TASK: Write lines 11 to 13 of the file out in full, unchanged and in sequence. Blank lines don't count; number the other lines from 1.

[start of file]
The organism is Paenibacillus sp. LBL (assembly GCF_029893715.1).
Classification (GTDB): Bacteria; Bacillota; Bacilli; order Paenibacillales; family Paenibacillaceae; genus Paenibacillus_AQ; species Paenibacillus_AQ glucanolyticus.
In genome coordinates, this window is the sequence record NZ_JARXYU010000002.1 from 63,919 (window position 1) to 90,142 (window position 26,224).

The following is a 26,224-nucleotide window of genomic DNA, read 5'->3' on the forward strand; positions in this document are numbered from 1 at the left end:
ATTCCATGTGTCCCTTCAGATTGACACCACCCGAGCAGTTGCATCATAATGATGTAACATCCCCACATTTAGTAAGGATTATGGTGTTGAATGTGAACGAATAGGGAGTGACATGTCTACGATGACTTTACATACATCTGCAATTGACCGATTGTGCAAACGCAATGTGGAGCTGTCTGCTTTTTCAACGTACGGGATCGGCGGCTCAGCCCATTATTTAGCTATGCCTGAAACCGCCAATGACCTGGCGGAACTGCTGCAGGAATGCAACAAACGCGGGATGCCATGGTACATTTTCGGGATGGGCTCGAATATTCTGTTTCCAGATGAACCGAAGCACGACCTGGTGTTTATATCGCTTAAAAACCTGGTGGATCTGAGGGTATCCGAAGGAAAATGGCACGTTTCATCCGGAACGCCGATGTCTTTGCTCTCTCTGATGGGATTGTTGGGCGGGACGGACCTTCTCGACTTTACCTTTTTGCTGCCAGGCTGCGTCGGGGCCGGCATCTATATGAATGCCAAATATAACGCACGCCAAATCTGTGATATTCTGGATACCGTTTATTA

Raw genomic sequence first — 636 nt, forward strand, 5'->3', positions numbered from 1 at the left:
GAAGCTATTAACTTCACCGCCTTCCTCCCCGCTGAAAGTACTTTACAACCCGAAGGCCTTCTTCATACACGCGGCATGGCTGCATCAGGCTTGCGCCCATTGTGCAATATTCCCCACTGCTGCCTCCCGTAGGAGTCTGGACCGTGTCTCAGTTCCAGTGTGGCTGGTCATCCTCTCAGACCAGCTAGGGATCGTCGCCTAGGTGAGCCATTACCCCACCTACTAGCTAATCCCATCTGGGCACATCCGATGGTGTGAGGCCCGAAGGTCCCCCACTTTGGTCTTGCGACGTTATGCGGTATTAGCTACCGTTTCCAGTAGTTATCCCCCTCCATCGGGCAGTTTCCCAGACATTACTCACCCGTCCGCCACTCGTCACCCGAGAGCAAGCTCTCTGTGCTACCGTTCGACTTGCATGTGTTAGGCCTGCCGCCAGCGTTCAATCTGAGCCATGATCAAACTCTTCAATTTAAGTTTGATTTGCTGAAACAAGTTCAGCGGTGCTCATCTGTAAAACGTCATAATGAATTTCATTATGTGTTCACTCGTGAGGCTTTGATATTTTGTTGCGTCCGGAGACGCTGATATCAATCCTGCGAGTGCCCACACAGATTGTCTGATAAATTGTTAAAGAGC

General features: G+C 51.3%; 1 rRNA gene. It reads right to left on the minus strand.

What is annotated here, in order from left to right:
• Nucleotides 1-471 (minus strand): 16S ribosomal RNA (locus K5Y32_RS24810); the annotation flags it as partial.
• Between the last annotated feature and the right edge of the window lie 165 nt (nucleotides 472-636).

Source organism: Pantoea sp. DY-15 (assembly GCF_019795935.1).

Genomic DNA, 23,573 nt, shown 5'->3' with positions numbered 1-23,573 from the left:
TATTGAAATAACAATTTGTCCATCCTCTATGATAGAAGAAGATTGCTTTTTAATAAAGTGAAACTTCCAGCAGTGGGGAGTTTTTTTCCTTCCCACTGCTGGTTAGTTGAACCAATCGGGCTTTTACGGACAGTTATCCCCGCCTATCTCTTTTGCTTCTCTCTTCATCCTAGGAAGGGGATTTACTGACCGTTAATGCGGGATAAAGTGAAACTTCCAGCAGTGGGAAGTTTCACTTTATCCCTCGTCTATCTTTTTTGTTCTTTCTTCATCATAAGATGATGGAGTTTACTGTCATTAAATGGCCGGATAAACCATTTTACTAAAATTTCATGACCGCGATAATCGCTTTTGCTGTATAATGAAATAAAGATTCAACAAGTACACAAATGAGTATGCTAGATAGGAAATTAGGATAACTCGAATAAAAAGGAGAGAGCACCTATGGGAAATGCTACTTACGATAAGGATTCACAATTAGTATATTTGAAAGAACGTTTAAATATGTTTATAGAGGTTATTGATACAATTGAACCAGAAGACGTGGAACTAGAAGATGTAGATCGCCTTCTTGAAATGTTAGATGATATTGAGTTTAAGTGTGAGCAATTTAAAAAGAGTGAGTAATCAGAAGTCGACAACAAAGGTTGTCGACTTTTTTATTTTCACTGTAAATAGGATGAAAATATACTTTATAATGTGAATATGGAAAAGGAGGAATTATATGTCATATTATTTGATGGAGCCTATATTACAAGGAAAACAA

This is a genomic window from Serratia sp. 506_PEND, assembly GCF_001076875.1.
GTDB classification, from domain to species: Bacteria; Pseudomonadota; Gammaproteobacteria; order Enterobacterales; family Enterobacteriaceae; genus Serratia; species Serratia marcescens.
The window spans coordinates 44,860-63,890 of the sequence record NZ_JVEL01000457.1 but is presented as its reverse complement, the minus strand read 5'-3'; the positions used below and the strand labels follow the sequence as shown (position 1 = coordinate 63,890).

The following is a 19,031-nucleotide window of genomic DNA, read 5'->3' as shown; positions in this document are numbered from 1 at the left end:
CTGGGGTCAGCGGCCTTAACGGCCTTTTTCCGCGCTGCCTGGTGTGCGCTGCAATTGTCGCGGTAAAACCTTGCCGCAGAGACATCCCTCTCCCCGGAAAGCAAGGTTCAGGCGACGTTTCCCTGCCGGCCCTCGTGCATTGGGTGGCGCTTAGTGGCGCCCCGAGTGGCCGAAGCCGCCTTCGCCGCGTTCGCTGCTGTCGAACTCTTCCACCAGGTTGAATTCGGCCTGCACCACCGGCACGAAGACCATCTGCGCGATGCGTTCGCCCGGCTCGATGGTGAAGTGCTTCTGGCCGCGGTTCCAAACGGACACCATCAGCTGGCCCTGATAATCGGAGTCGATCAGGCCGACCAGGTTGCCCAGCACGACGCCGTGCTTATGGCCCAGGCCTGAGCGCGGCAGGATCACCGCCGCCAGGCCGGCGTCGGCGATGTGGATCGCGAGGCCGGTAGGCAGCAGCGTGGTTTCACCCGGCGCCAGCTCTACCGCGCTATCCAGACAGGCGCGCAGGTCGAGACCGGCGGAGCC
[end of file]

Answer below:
• Between the last annotated feature and the right edge of the window lie 165 nt (nucleotides 472-636).

Source organism: Pantoea sp. DY-15 (assembly GCF_019795935.1).

Genomic DNA, 23,573 nt, shown 5'->3' with positions numbered 1-23,573 from the left: